Influence of pressure changes on recruitment pattern and neck muscle activities during Cranio-Cervical Flexion Tests (CCFTs)

The muscle activity of the deep cervical flexors is emphasized more than that of the superficial cervical flexors, and it has been reported that functional disorders of the longuscolli are seen in patients who experience neck pain. The goal of this study was to analyze the recruitment patterns and muscle activities of the cervical flexors during Cranio-Cervical Flexion Tests (CCFTs) through real-time ultrasonography and surface electromyography with a view to presenting appropriate pressure levels for deep cervical flexor exercise protocols based on the results of the analysis. The twenty subjects without neck pain were trained until they had gotten used to CCFTs, and the pressure level was increased gradually from 20 mmHg to 40 mmHg by increasing the pressure level 5 mmHg at a time. Real-time ultrasonography images of the longuscolli and the sternocleidomastoid were taken to measure the amounts of changes in the thicknesses of these muscles, and surface electromyography was implemented to observe the muscle activity of the sternocleidomastoid. The measured value is RMS. Based on the results of the ultrasonography, the muscle thicknesses of both the longuscolli and the sternocleidomastoid exhibited significant increases, as the pressure increased up to 40 mmHg (p< 0.05). The differences in the muscle thicknesses at all individual pressure levels showed significant increases (p< 0.05). According to the results of the electromyography, the muscle activity of the sternocleidomastoid gradually increased as the pressure increased up to 40 mmHg, the increases were significant between 20 mmHg and 25 mmHg, between 30 mmHg and 35 mmHg (p< 0.05).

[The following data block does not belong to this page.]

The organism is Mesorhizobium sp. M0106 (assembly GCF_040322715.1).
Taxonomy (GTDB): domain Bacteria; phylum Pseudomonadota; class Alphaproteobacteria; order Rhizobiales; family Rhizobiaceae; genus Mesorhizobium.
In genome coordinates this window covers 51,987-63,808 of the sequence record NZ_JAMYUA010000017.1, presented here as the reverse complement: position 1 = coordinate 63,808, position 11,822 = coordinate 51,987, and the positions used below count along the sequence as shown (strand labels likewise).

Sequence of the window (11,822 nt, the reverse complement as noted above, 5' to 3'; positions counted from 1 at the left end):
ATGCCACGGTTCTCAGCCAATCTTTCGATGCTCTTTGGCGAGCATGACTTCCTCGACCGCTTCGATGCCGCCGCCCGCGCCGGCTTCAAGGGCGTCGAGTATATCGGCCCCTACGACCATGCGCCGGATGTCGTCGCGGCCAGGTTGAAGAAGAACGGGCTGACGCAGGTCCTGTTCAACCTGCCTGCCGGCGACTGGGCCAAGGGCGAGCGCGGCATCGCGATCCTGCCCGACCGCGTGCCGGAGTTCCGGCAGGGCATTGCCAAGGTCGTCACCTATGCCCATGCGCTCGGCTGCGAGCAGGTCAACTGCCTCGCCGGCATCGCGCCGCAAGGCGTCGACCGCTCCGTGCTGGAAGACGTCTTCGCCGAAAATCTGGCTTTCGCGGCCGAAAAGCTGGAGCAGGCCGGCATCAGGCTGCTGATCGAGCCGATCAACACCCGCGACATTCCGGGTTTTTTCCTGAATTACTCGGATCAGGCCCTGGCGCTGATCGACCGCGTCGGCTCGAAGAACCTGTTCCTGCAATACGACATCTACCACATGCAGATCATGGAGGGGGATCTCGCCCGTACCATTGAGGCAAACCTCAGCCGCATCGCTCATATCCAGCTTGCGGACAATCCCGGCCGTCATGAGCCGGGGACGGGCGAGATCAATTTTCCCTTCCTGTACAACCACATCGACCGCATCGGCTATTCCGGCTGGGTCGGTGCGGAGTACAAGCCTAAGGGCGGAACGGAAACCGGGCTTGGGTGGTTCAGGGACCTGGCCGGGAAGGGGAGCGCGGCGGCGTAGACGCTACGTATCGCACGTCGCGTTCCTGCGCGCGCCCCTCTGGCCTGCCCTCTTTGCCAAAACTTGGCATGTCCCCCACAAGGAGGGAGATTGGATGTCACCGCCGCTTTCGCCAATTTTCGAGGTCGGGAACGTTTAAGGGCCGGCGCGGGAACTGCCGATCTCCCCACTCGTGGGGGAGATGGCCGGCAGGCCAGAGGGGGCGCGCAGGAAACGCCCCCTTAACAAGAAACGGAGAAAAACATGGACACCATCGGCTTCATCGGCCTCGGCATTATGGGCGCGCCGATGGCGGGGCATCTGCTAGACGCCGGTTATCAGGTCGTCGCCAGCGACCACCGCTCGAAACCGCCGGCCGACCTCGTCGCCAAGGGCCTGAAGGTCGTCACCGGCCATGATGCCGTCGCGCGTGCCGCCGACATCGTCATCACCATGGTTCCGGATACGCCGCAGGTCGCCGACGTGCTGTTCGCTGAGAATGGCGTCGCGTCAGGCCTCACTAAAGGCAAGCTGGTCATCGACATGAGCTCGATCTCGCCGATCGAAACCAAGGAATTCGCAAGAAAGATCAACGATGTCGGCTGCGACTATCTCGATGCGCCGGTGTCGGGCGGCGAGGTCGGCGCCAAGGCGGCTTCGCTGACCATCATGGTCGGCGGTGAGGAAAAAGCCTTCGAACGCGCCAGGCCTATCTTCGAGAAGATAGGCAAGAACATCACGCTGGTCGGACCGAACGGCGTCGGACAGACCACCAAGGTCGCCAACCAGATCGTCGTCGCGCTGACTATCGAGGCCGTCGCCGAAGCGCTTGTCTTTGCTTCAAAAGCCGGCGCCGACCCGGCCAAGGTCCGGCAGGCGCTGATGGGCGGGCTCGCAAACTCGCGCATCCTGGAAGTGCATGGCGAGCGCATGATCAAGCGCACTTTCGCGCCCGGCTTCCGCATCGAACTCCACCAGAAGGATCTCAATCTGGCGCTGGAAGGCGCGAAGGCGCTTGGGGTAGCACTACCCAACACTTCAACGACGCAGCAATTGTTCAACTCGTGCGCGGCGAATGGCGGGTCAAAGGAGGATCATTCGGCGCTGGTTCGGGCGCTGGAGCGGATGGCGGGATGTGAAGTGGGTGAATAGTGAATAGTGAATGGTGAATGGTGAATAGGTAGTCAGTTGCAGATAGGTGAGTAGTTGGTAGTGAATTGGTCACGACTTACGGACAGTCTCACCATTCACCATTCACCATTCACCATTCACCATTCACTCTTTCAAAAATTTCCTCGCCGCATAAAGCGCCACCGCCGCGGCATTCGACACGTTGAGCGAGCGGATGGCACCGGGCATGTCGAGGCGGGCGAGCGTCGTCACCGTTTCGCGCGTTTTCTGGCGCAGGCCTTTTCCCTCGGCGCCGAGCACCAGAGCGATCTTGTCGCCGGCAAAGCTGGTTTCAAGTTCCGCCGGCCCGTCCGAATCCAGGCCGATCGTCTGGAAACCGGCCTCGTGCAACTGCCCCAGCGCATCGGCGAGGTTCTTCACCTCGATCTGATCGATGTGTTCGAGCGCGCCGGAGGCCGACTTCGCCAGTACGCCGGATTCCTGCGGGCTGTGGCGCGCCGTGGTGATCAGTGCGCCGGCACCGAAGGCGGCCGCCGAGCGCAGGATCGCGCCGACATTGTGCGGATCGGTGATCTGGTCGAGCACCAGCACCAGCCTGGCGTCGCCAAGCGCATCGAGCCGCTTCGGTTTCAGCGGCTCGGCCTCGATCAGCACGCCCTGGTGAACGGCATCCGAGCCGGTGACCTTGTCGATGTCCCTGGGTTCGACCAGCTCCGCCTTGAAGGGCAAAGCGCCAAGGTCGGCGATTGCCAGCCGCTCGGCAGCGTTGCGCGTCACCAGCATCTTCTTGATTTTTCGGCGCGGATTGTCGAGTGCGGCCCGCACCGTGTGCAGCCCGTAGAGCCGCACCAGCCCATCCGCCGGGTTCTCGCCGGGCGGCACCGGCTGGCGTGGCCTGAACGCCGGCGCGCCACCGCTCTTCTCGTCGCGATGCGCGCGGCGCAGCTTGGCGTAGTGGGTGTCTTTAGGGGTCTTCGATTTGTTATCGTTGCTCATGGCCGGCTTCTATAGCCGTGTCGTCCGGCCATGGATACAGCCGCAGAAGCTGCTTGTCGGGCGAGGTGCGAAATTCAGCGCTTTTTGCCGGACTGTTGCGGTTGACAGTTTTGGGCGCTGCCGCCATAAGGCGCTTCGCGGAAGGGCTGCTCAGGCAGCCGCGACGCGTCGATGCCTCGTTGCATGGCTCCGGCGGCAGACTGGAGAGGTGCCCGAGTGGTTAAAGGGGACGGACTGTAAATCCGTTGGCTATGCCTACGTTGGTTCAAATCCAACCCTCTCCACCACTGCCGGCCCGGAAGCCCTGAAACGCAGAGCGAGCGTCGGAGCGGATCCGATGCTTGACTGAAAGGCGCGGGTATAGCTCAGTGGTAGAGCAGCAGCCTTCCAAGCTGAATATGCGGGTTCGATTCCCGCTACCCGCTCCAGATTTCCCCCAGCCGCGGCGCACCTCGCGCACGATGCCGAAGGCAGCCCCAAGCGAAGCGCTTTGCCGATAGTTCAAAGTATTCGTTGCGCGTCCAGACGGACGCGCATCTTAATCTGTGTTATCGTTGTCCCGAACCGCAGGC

The study found the pressure levels of exercise methods at which the muscle activity of the deep cervical flexors is maximally increased and the muscle activity of the superficial cervical flexors is minimally increased to be 25 mmHg-30 mmHg.

Neck Pain

Out of all 291 conditions studied in the Global Burden of Disease 2010 Study, neck pain ranked 4th highest in terms of disability and 21st in terms of overall burden.

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